Losing them, fixing them, forgetting to put them in
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Brother David Steindl-Rast
I found David Steindl-Rast’s talk to the Sufis interesting (“The Shadow,” Issue 137] but as a Catholic, I was infuriated. Steindl-Rast says that the Catholic Church is beginning to incorporate elements of the Jungian concept of the shadow in its teachings, but there is no evidence of this. Steindl-Rast and Matthew Fox are the only Catholic clergy I’ve ever heard of who are even familiar with the shadow. The Church demands and has always demanded vows of obedience and chastity from its clergy. The first vow enables Church authorities to smother all angry criticism of its policies from within. The second vow prevents the clergy from fully knowing and living out their sexual feelings. By putting such strictures on the clergy’s knowledge of their personal shadow, the Church makes it clear to the laity that the shadow is bad, evil, sinful.
Historically, the Church has repressed its own shadow until it has become that monster of which Steindl-Rast warns us. The Church has seen the Devil in many of its competitors — people who have been persecuted as enemies, such as Moslems, Jews, women, Protestants, and Marxists. Indeed, Thomas Merton and others were frustrated in their effort to persuade the Vatican II Council to apologize to Jews for the persecution they have suffered from Holy Mother Church.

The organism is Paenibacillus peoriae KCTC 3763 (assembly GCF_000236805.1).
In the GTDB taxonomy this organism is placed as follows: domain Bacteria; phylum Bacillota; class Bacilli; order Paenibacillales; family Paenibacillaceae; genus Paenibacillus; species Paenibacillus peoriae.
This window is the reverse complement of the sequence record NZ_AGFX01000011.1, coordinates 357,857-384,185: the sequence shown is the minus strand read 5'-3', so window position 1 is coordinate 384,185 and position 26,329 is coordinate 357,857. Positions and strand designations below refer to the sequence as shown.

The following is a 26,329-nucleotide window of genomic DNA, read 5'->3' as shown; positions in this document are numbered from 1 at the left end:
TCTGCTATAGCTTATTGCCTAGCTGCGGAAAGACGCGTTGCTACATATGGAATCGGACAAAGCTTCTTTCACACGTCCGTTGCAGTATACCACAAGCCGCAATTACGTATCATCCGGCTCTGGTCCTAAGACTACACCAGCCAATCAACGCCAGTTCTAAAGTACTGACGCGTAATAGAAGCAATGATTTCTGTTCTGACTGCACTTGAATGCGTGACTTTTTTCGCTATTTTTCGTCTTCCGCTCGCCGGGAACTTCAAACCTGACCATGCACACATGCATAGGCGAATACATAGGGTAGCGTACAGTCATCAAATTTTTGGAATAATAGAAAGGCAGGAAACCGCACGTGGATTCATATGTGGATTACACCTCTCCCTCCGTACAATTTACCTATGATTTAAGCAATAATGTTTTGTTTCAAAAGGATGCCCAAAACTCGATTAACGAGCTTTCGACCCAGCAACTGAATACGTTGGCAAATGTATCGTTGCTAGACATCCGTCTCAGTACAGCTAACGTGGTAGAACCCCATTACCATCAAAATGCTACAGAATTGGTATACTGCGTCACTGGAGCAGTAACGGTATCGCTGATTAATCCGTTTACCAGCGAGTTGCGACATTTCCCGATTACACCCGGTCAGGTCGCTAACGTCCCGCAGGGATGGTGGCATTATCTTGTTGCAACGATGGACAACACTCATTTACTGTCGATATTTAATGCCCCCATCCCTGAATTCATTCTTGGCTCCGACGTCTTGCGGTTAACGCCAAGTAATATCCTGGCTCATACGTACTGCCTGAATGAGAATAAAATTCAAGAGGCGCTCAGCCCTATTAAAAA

At a personal level, I feel angry that Steindl-Rast thinks he can persuade some Sufis that the official Roman Catholic Church, headed by its “infallible” Pope, is as psychologically sophisticated as he is. It is not. It remains perfectionistic, which is one reason I suffer from Terminal Guilt. I’d like to see Steindl-Rast explain the Church’s openness and understanding to a schoolchild who has just had the palm of her hand smacked with a ruler by a nun who caught her saying “damn.”